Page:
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Tulsa Tech Celebrates National CTSO Officers

News From Tulsa Tech By DR. STEVE TIGER
Superintendent

CREATING LEADERS: Tulsa Tech National CTSO Officers are, from left, Lauren Cole, FCCLA national vice president of public relations; Jada Holliday, HOSA regional vice president; and Mackenzie Oestreich, SkillsUSA national high school secretary.


Courtesy Tulsa Tech


In addition to the many career training programs available to students, Tulsa Tech also provides opportunities for students to participate in a variety of career and technical student organizations (CTSO’s) related to their particular career interest. These valuable groups allow students to develop leadership skills, network with professionals across the nation and be involved in numerous community service projects.

Tulsa Tech is a proud host to several chapters of CTSO’s, including Business Professionals of America (BPA), DECA Association of Marketing Students, Family, Career and Community Leaders of America (FCCLA), Future Health Professionals (HOSA), Oklahoma Society of Radiologic Technologists (OSRT), SkillsUSA, Technology Student Organization (TSA), and the National Technical Honor Society (NTHS).

Students begin by participating at the local level in various CTSO activities and competitions, with many participants advancing to district, state and possibly national ranks. For the 2016-17 school year, Tulsa Tech was honored to have three students elected to serve as national CTSO officers.

Lauren Cole, an apparel design student who recently concluded her term as FCCLA National Vice President of Public Relations, had always dreamed of the day she would be able to participate in the organization.

“I am a third generation FCCLA member,” Cole says. “My grandma, mom, and aunt were all involved in Future Homemakers of America (FHA). My aunt was an FHA advisor, and I was fortunate enough to get to attend many events with her as I was growing up.”

While the mission of FCCLA is to promote personal growth and leadership development through family and consumer sciences education, Cole is quick to point out that the organization is no longer just cooking and sewing.

“Homemaking skills are important,” Cole says. “However, I also felt it was important for me to improve my leadership skills and become more comfortable speaking in front of people. FCCLA has given me confidence, with opportunities that someone my age may not get to experience.”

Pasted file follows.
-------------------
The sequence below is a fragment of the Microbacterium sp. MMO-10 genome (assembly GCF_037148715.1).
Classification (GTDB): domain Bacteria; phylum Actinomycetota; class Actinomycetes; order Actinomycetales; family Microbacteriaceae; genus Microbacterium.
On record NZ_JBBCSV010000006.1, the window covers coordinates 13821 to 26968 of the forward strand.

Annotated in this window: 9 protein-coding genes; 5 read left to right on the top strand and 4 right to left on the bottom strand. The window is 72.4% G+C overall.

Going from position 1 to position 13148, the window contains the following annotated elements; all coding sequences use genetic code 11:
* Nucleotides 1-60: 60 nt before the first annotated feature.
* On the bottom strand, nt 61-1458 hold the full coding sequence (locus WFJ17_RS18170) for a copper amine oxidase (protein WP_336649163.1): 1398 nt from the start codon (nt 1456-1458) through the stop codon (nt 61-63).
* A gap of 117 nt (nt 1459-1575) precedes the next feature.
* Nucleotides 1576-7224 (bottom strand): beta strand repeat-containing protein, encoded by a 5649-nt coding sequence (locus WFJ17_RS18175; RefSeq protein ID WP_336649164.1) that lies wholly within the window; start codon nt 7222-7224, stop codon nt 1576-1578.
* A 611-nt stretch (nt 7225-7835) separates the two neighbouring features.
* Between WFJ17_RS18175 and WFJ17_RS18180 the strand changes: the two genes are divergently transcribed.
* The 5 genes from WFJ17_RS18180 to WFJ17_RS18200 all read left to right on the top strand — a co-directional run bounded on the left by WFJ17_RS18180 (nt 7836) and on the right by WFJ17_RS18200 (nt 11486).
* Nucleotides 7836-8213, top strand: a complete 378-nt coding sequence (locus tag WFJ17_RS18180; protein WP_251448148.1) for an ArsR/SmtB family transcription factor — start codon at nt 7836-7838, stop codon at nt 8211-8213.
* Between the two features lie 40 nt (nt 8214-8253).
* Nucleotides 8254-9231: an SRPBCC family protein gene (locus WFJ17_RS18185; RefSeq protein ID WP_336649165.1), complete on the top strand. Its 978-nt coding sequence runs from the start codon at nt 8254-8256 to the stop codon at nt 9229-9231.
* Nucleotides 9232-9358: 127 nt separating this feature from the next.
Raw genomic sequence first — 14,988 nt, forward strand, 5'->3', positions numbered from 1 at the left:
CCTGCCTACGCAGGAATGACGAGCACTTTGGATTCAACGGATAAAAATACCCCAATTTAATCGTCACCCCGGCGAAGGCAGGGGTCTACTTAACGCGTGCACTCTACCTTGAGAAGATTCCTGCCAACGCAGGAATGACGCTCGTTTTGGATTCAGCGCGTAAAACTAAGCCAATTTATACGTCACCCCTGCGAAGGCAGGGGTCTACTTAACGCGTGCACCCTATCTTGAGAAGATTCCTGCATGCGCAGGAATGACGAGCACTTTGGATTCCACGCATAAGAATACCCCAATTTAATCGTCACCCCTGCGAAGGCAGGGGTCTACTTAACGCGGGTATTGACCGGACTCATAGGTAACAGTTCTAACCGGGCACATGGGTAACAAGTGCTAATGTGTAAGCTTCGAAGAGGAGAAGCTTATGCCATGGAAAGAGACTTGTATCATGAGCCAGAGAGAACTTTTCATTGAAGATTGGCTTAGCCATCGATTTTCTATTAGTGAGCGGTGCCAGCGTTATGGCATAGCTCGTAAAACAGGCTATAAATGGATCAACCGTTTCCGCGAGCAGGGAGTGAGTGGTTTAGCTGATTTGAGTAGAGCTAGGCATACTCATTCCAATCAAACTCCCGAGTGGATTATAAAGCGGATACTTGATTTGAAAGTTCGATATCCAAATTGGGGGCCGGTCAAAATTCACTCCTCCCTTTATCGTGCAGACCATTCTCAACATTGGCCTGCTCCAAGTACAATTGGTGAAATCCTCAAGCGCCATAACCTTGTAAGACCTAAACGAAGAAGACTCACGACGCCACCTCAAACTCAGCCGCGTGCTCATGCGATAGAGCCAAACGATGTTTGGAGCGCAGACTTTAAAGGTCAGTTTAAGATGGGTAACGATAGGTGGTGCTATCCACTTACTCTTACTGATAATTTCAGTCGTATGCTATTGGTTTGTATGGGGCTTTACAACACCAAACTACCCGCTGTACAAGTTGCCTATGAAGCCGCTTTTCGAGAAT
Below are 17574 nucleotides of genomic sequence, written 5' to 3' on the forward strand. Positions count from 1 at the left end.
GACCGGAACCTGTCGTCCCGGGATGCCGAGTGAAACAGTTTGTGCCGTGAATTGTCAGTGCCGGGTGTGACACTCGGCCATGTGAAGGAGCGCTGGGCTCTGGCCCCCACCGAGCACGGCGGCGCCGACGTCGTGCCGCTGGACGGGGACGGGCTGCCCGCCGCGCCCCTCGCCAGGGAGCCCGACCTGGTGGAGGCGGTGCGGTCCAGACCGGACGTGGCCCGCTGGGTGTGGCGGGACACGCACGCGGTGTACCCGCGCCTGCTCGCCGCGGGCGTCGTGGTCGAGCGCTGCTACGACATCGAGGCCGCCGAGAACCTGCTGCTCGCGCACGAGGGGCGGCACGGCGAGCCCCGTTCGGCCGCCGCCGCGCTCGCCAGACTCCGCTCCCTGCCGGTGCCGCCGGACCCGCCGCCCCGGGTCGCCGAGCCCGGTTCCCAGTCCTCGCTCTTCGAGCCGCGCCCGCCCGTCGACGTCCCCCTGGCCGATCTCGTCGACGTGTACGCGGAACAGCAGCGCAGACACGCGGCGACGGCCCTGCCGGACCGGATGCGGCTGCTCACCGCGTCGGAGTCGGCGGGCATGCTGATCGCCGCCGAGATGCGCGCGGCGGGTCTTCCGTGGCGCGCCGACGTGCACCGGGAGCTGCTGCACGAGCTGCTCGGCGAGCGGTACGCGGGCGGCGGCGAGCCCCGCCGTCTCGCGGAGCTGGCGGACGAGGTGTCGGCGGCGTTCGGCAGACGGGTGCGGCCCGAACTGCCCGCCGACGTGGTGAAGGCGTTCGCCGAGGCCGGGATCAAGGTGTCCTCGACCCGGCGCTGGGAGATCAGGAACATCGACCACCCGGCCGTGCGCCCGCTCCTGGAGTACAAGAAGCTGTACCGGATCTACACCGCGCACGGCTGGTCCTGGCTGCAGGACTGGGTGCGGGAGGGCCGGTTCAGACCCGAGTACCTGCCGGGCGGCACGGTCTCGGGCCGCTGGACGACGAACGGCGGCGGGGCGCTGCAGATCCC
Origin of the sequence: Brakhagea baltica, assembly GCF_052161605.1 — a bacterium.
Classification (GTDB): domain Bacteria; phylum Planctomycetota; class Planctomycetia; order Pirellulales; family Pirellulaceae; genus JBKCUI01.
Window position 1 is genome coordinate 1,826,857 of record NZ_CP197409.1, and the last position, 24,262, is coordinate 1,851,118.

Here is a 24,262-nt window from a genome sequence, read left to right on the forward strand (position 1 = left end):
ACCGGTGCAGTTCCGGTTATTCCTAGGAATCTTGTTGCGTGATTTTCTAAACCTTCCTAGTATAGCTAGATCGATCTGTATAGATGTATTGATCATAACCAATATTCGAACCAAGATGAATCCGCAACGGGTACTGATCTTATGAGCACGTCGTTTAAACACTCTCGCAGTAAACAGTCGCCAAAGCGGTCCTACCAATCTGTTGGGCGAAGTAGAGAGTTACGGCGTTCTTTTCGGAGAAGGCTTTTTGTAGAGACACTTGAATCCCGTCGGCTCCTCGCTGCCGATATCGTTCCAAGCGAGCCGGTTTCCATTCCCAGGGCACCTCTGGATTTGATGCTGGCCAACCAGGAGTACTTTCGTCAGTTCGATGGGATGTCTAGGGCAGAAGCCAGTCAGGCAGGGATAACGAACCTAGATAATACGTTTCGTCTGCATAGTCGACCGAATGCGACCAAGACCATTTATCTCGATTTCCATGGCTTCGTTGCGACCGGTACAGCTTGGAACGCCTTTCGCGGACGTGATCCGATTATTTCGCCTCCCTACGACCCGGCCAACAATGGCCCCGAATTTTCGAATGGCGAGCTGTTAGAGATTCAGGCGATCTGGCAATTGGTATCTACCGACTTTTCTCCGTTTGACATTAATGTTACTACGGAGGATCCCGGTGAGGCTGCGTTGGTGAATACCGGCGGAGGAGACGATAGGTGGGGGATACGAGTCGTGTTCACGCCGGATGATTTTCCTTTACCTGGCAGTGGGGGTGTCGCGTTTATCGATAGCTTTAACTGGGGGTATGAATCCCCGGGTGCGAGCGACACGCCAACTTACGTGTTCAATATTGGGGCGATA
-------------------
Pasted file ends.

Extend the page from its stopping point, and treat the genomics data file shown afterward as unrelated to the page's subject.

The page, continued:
Cole was recently invited by the Department of Education to travel to Washington, D.C., where she met with Secretary of Education Betsy DeVos, and beginning this fall, the confident Claremore High School graduate will attend Northeastern State University as she begins her undergraduate studies in early childhood education.
Jada Holliday, a biomedical sciences student who served as HOSA Regional Vice-President for 2016-17, challenges students to explore the many benefits offered by participating in CTSO’s.

“I would encourage other students to not only take a look at Tulsa Tech, but also find out about the many different ways to participate in student organizations,” Holliday says. “It only takes one spark to start a fire, and often that spark comes from taking a risk. I feel as students we owe it to ourselves to take that risk.”

The HOSA student organization provides a unique program of leadership development, motivation, and recognition exclusively for secondary, postsecondary, adult, and collegiate students enrolled in health science education and biomedical science programs.

Holliday, a recent graduate of Broken Arrow High School and recipient of the U.S. Presidential Scholars Award, will attend Baylor University this fall to begin undergraduate studies in biochemistry and pre-med.

“I strongly feel that both my work in the classroom and my involvement in HOSA have better prepared me for my college-level courses,” she says. “I know what to expect and I certainly have more confidence in my ability to succeed.”

Mackenzie Oestreich, a criminal justice student and outgoing SkillsUSA National High School Secretary, feels that her involvement in the organization both helped her reach her academic goals and created a treasury of memories.

“I have enjoyed being involved in SkillsUSA,” says Oestreich. “Serving as a national officer, traveling and meeting new people is probably the best time I ever had in my entire life.”

The Owasso High School graduate was awarded a scholarship to Northeastern State University, where she will begin undergraduate studies in political science, before hopefully continuing on to law school. The former state capitol page says she has enjoyed making connections with students from across the nation, meeting valuable industry partners, and being an ambassador for career and technical education. The only problem? It seemed to pass too quickly.

“It seems like yesterday,” Oestreich says, “when I was looking at photos of CTSO students in my classroom and thinking how I wanted to become a part of that. I am sad to see it end.”

On behalf of the Tulsa Tech family, and students, thanks to these amazing individuals for their exceptional service this past year and for being such incredible ambassadors and advocates of Oklahoma career and technical education.

If you’re currently looking for exciting classes for high school and adult students, quality business and industry training, or working toward a new career, Tulsa Tech invites you to visit today. For more information, please call 918-828-5000 or visit tulsatech.edu.

Updated 06-17-2017

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